Choosing perennials for Central Texas
Sat, 2016-03-05 15:03 News Staff
After living in Central Texas for several years, I was convinced that I would have to continue planting flowering annuals every year, enjoy the colors through spring and summer then accept the fact that everything would be brown by August.
The heat of July and August in our area was more than any pretty plant could take, so I thought. Then I found out about perennials. A perennial is a plant that lives year after year and blooms throughout the growing season each year. Perennials come in a variety of forms: seeds, bulbs and bare root plants. The more I learned about perennials, the more excited I became. I could have pretty plants in my landscape that I would enjoy from spring through fall.
I jotted down the names of a few that I thought would be easy to grow and off I went to the nearest nursery. Armed with my list and my budget in mind, I was amazed at the big selection of perennials that would grow in this area of Texas. As I perused the rows of blooming plants, I found Gregg’s blue mist, Turk’s cap, yarrow and coreopsis. Such interesting foliage and colors! I also found salvia greggii (cherry sage). I returned home with my ‘new friends’ and proceeded to dig up some ground around the front porch. I amended the soil with compost and set out my first perennials. I watered them faithfully every four to five days. In a few weeks, with the warm Texas sun and the south wind blowing, my perennials grew and grew and bloomed and bloomed all the way past the first frost in November.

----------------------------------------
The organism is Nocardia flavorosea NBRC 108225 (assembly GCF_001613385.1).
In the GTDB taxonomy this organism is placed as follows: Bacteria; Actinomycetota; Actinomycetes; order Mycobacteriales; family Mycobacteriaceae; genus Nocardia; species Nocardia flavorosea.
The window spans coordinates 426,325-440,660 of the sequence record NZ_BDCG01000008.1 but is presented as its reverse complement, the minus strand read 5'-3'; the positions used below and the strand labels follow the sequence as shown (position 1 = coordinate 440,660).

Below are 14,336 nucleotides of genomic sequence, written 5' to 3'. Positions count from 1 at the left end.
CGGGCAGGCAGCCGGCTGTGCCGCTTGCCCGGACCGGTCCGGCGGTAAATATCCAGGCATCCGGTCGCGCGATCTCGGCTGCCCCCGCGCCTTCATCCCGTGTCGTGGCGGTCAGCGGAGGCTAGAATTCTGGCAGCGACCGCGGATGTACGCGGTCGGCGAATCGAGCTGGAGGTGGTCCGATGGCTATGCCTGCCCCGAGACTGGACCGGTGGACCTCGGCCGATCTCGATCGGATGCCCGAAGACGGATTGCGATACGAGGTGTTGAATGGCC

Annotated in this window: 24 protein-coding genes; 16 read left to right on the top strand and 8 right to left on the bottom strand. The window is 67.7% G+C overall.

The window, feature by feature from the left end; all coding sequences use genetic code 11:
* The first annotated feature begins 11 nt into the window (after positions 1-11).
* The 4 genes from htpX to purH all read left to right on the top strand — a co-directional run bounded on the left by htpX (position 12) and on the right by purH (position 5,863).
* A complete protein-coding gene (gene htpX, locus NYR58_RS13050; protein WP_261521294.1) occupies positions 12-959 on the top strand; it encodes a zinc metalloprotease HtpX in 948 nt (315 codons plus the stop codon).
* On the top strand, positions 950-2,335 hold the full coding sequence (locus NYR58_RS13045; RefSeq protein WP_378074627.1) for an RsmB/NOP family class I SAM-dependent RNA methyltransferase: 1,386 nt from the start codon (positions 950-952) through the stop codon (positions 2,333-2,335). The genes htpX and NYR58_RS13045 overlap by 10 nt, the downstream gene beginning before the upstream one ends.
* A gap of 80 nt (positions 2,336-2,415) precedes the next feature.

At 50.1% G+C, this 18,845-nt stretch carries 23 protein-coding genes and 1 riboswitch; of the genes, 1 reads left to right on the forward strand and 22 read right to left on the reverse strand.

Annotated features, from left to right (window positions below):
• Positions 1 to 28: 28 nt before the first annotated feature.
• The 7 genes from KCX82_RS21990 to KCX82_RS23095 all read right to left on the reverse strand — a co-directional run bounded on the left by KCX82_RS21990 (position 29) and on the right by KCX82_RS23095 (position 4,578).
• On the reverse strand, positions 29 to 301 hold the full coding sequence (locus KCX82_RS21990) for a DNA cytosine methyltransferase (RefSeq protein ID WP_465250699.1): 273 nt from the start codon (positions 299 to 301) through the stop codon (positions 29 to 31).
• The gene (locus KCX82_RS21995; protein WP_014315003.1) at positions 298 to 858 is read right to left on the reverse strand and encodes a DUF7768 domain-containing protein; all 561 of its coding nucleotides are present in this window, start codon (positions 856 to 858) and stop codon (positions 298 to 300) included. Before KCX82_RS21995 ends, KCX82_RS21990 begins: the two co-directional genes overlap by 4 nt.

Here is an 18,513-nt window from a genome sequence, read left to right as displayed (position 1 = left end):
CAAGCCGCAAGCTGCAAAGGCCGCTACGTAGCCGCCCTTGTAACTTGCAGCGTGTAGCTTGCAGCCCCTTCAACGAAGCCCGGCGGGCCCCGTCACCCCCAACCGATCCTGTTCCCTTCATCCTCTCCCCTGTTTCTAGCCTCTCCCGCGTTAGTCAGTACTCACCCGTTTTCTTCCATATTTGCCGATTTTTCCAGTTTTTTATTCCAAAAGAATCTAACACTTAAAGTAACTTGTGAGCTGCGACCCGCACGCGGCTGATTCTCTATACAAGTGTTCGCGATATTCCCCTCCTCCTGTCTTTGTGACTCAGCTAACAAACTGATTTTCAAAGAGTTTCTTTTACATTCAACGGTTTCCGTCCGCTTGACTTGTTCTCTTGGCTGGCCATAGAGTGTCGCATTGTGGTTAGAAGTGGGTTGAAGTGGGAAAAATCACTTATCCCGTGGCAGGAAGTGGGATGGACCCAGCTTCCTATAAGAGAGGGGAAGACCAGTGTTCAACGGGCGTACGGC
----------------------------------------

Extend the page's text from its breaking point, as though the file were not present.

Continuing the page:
I think I’ve found the answer to my dilemma. I can have a yard with several different blooming plants that brighten up the area and give me pleasure every time I walk out into the yard. Purple coneflower, mealy cup sage, Mexican petunia, and Texas betony were added to my expanding perennial flower beds. I discovered that some perennials could be planted in the fall. When the weather warmed up in the spring they popped their pretty heads up out of the ground and were ready to grow and bloom because of the head start they had been given. Planting in the fall (October and November) gives perennials several weeks to establish a good root system which means stronger and longer blooming plants. When you turn your attention to the perennials at the nurseries, you will always find something new that will give your flower beds that something extra special. You can experience unusual combinations of color and texture that everyone can enjoy. When shopping for perennials, don’t overlook the scraggily plants that seem to be finished. These could be the ones that give you the best display of blooms, come spring!
I have found that native plants and adapted plants do best in this area. Once the perennials have established themselves in your landscape, they require little maintenance and care. They will display their colorful blooms year after year. There are so many varieties and numerous ways to display them in your yard. When you see the first blooms of butterfly weed, Mexican bush sage, lamb’s ears, or flame acanthus you will wonder why it took you so long to discover perennials! When you mix in some ornamental grasses for texture, and annuals for splashes of color you know you will have the prettiest yard on the block!
Experiment to see what pleases and excites you when visiting the nurseries. Let your imagination loose! There is no end to perennials in your landscape. Have fun making your selections when choosing new varieties. They will make you smile when you see them popping out of the ground, stretching their leaves and spreading their blooms for all to see.